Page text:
As a Greek student, my professor had us memorize this prayer. I do not recall if it was for a recitation grade or not, but I certainly enjoyed the translation of it at the time as well as praying it to God coherently. Once I was able. I was asked by a friend to share this, so that he could share it with a close friend. I have included the Greek text here with the English pronunciation, the English transliteration, and the English translation below that. It's just a bit rough as I have not studied Greek in almost 3 years. If you are an auditory learner, try listening to the recording along with the reading. The reading has a slight rhythm to it, so I know you'll have it in a couple days!
πατερ ημων ο εν τοις ουρανοις αγιασθητω το ονομα σου
Pater hemon ho en tois uranois hagiastheto to onoma sou
Father our who in the heavens are holy your name is
Father in heaven, holy is your name
ελθετω η βασιλεια σου γενηθητω το θελημα σου ως εν ουρανω και επι γης
eltheto he basileia sou genetheto to thelema sou hos en urano kai epi geis
may kingdom your come, let it be as in heaven even upon earth
may your kingdom come, may your will be done, as it is in heaven, on earth
τον αρτον ημων τον επιουσιον δος ημιν σημερον
ton arton hemon ton epiousion dos hemin semeron
in bread ours in daily give us this day
Our daily bread give us this day
και αφες ημιν τα οφειληματα ημων ως και ημεις αφηκαμεν τοις οφειλεταις ημων
kai aphes hemin opheileimata hemon hos kai hemeis aphekamen tois opheleitais hemon
and forgive us trespasses our the even our debtors the tresspasses their
and forgive us our trespasses even as we forgive those who have sinned against us
και μη εισενεγκης ημας εις πειρασμον αλλα ρυσαι ημας απο του πονηρου
kai me esenenkeis hemas eis perasmon alla rusai hemas apo tou ponerou
and not lead us into temptation, but deliver us from the evil
and lead us not into temptation, but deliver us from the evil one
A family is driving 55 mph down a sunlit country road, swerving now and then. It is cold enough outside that the windows are fogging up from the warmth inside the vehicle. The kids are pestering each other, kicking and hitting one another in the back seat, saying all sorts of awful things. Mom finally turns around and curses at them to stop, that they are almost at the church building so it's time to quiet down. As the minivan pulls under the awning and comes to a stop, the bickering children grow silent and politely file out in single file through the glass double doors, through the foyer and into the auditorium. Here there is no fidgeting. There is no cursing. There is no kicking. They are perfect.
After the service, the children meet up with their friends, and their parents do the same. They speak kindly and respectfully to their Christian brothers and sisters, and everything is clean and neat and predictable and safe. After lunch plans have played out and the children return home, mom and dad begin shedding the layers. Dad strips off his belt and his tie, and mom hangs her overcoat in the closet and kicks off her shoes clumsily into the corner. Before long they are talking about money and begin to argue about the money wasted on Dad's hunting trips and Mom's hair appointments. They raise their voices to each other as if it was what their voices were made for.
And the children watch and listen...and follow suit. The youngsters begin to bicker and bother and whine. Fast forward to evening worship. Perfection. Home...chaos. Wednesday Bible study. Tranquility. Home...a battlefield. There are some obvious dysfunctions in the story. Should the parents fight and treat each other with hatred and pride? No. Should the children follow their lead and spiral downward into immaturity? No.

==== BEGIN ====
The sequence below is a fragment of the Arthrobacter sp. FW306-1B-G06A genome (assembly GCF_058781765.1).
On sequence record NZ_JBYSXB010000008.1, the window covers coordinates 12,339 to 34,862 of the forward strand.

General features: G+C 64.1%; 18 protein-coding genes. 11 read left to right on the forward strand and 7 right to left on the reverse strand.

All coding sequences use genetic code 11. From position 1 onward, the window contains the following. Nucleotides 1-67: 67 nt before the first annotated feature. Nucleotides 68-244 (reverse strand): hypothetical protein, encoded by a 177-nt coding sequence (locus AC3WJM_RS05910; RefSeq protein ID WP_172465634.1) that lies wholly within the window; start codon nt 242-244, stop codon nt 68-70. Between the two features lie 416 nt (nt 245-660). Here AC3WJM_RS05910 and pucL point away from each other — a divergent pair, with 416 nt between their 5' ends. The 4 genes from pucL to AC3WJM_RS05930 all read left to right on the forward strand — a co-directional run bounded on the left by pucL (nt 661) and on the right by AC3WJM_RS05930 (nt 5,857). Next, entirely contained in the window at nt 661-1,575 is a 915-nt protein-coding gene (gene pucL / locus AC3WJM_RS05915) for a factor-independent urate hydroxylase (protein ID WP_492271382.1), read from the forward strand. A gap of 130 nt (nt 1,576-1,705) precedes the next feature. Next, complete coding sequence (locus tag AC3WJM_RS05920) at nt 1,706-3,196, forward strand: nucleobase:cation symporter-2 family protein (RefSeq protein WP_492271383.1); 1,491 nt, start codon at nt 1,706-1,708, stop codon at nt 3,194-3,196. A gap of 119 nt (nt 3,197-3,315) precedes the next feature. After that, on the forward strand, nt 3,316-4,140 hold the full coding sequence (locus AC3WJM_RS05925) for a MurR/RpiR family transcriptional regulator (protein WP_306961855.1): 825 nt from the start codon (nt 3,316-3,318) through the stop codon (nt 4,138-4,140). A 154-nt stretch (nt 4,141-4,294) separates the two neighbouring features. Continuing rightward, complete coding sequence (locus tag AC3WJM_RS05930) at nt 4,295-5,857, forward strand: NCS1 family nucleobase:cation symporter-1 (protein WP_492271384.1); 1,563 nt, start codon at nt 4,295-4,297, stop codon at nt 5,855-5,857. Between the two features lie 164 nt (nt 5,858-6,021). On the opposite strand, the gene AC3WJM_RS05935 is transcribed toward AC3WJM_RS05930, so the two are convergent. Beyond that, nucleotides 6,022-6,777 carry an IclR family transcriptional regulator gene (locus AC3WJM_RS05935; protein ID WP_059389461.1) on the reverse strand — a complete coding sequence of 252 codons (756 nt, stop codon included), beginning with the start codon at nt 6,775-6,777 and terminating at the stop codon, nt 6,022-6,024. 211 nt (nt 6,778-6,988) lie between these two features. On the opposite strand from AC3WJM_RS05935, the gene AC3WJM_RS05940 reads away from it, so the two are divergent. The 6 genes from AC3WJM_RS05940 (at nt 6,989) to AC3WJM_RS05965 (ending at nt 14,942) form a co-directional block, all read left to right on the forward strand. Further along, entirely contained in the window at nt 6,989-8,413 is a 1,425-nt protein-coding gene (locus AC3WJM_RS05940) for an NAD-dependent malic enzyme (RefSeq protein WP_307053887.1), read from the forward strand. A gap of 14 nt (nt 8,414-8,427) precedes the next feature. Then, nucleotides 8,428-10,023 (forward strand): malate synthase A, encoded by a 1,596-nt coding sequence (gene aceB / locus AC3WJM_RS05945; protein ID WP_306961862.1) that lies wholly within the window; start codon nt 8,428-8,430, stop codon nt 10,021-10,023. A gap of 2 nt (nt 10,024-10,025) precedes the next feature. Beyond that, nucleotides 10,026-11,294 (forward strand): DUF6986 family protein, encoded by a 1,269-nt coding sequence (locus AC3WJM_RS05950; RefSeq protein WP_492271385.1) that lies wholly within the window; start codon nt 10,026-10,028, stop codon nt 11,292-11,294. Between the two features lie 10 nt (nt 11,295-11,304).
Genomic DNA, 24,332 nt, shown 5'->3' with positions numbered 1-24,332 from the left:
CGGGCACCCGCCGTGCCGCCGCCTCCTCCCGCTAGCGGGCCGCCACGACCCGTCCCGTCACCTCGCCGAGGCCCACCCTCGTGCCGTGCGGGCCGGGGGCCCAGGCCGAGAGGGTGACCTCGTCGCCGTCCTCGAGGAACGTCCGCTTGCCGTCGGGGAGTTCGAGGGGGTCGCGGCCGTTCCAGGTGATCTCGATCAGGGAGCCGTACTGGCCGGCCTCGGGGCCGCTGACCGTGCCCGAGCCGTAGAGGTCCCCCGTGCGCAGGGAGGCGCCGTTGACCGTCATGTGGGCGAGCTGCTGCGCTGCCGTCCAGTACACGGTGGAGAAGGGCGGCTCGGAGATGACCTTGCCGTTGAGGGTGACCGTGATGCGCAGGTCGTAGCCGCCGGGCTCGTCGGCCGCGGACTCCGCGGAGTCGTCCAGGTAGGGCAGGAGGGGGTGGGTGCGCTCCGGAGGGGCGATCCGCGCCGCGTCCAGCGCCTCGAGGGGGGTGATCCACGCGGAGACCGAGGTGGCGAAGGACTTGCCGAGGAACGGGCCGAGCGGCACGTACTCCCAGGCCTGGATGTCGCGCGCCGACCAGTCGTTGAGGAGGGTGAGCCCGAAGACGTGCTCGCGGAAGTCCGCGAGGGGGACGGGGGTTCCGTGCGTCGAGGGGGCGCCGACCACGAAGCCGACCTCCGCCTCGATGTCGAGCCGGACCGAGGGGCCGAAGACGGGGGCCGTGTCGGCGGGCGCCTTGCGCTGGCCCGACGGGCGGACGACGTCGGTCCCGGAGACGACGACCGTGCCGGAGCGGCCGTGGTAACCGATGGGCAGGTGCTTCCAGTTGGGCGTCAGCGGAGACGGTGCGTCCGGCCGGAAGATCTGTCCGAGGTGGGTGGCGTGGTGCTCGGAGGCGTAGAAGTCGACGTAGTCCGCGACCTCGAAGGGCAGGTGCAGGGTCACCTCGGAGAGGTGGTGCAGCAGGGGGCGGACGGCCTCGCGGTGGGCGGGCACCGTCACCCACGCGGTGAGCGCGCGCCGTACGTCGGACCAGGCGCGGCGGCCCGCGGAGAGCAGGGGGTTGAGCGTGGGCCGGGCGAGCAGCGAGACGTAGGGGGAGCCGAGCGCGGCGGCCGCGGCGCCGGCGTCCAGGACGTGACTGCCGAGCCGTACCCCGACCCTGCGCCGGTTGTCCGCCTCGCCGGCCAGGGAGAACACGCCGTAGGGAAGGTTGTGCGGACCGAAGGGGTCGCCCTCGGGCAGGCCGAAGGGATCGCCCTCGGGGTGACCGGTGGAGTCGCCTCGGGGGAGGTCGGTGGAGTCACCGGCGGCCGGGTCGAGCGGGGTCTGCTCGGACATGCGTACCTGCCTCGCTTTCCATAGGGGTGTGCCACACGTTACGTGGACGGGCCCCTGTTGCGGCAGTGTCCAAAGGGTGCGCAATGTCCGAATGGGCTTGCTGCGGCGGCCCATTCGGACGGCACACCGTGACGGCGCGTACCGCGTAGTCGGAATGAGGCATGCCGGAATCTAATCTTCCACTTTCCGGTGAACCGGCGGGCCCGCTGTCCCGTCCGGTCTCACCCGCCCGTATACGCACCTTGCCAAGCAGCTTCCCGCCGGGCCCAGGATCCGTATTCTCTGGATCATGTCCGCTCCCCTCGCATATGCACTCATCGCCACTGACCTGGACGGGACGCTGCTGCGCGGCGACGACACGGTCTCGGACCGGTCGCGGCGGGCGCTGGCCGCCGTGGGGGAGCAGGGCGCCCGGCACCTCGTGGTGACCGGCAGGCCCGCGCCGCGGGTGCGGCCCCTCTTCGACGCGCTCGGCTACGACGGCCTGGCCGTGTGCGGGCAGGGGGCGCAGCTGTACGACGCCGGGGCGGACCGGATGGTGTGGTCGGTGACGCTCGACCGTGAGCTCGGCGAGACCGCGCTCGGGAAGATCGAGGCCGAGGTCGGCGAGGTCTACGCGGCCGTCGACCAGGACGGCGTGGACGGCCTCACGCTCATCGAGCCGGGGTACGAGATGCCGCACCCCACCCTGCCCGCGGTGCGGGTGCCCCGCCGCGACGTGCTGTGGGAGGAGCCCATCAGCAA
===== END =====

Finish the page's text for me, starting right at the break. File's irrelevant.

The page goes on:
But the saddest effect is that the children begin to think that around the church, they must be perfect. At home, they can "be themselves." Their parents were convinced of this long ago. At home, the primary mode of communication is argument and complaint. In the worship setting, it is edification and flattery. When at home, problems are obvious and glaring. In the assembly, they are hidden, we are all perfect and sparkling. At home, we see behind the mask. In the church house, we are marble statues of purity.
I have often heard that the church is a hospital, not a museum, but I never understood that we were the patients and that Jesus was the Great Physician. I thought that I was there as a sterile surgeon, or at least a nurse, conducting an open heart surgery and dumping in the word of God. I got it all wrong.
It is easy to see the problem but the solution demands a great measure of grace, mercy and transparency with God and with others. And it is a solution that requires growth and time. We are in great need of a savior. No one was "raised in the church." No one was born into salvation. We all are at some point lost in need of a savior and separated from God. The churched heathen is no more saved or alive than an unchurched heathen, and vice versa.
The problems that Jesus came to heal in us are not a joke, but those problems are not our identity. For a short time, we wear a mask. We operate with the assumption that everyone can see and the prayer that no one can see. We protect our egos and our self-images with the pretense of perfection, though we are all hypocrites. The reason there are hypocrites in the church is that no one is perfect, but you know what? I would rather be sick in a hospital than contaminate everyone and everything around me. Christ heals and purifies and cauterizes our wounds. He purges with hyssop. It hurts big time, but remember, we are always on the Potter's wheel. We are always being chiseled and sharpened.